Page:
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Online DOUBLELUNG

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Re: Commercial Fishing
« Reply #23 on: January 20, 2017, 11:37:00 AM »
I appreciate you and anyone else "living the dream" sharing your experiences.  I briefly considered becoming a professional hunter (not in the US) after my divorce in 1994, decided instead to marry a great American girl and raise a family with a traditional career.  I don't regret my decision, but I am glad I seriously considered other alternatives before settling on a "conventional" life.
As long as we have the habitat, we can argue forever about who gets to kill what and when.  No habitat = no game.

Offline WAcoueshunter

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Re: Commercial Fishing
« Reply #24 on: January 20, 2017, 11:53:58 AM »
Cool stuff Skillet, keep it coming!   :tup:

Offline Skillet

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Re: Commercial Fishing
« Reply #25 on: January 20, 2017, 11:59:53 AM »
Thanks man, I appreciate that. Doubleling, the personal and financial sacrifice has been tremendous, but it has been worth it for me.

Here's a vid that is a bit cheesy, but I think it captures a bit of the hope, trepidation and peace I feel as I push the boat through Canadian waters on my way to AK each spring. 

https://youtu.be/4eYF03b-jq4
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Offline Whitpirate

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Re: Commercial Fishing
« Reply #26 on: January 20, 2017, 01:14:58 PM »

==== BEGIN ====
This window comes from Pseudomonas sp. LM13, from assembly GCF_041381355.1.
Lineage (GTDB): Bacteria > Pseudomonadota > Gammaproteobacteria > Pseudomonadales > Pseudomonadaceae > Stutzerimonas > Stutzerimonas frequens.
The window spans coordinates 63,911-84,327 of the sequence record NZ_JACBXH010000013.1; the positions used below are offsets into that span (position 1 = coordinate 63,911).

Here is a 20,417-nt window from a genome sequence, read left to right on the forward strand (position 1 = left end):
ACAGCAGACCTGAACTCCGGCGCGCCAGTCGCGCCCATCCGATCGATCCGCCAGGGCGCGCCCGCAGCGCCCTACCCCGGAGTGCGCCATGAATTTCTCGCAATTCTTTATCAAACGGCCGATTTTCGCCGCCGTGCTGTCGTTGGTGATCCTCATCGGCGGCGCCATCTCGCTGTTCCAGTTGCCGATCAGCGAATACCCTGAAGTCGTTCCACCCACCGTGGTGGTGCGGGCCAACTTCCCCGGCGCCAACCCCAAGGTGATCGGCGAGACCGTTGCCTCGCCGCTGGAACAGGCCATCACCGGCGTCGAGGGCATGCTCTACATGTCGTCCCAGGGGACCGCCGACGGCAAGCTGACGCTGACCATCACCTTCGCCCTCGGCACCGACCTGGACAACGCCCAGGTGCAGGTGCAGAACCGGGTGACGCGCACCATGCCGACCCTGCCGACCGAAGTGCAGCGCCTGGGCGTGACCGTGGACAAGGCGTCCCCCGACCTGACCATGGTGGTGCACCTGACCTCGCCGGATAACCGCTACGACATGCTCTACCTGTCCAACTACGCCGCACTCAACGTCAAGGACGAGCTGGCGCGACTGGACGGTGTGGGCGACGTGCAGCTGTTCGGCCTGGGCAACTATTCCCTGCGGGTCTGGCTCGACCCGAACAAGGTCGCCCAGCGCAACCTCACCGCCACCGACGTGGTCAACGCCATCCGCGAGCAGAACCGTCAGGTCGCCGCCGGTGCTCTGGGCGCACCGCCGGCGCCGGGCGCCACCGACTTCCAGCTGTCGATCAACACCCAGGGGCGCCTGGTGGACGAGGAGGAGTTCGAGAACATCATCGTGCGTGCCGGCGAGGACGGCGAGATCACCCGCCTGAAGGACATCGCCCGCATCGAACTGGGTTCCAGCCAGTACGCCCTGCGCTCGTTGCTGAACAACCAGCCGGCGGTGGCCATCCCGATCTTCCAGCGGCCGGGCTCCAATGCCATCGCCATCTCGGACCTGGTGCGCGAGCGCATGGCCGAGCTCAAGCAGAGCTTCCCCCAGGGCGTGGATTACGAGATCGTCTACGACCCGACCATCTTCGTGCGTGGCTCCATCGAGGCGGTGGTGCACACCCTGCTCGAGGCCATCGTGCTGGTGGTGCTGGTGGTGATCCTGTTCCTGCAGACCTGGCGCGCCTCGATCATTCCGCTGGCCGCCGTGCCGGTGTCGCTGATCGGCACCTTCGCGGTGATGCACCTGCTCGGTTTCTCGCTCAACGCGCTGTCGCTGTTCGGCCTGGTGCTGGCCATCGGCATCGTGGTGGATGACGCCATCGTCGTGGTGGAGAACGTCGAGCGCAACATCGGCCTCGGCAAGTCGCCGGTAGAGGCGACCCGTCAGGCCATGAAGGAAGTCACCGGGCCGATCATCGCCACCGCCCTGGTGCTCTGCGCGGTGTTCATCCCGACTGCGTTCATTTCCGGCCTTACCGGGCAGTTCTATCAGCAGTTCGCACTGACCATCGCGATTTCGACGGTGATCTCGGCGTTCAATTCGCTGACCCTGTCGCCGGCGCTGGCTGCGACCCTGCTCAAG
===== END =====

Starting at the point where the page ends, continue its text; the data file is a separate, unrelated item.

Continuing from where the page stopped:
Great read and what I know of men willing to go full time fishing is that the offseason is never off and when on the grounds it is time to grind. 

My question when you are on the long term grind delivering to tenders what's your average food day look like?  How do you resupply?  Got any boat box deals in the end of seasons as I'd be interested in purchasing direct.

Offline plugger

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Re: Commercial Fishing
« Reply #27 on: January 20, 2017, 01:22:15 PM »
Spent 3 summers in  the late 80s working on the Valle Lee out of Sitka (Based in Port Angeles) trolling and we would hit the halibut opening on occasion, weather permitting. They were 24 hr openings back then. Wouldn't trade the experience for anything, but I would never do it again LOL. Nothing funner than the kings. Crazy when those big ones would hit, stretching out the springs on the tag lines, shaking the poles, busting 100 lb test on the inside deep like nothing. Good times for sure.

Offline HUNTINCOUPLE

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Re: Commercial Fishing
« Reply #28 on: January 20, 2017, 01:52:59 PM »
 :tup:
Slap some bacon on a biscut and lets go, were burrnin daylight!

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Offline Night goat

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Re: Commercial Fishing
« Reply #29 on: January 20, 2017, 04:07:41 PM »
skillet



thanks for an awesome thread

im a fisherman myself, and have fished off and on for years and work as a marine diesel mechanic when not up north. I have seined, gillnetted, crabbed dungies and opilio, tendered and engineered on seiners, and every trip is worth a lifetime of stories. made me who I am today, and damned proud call myself a commercial fisherman!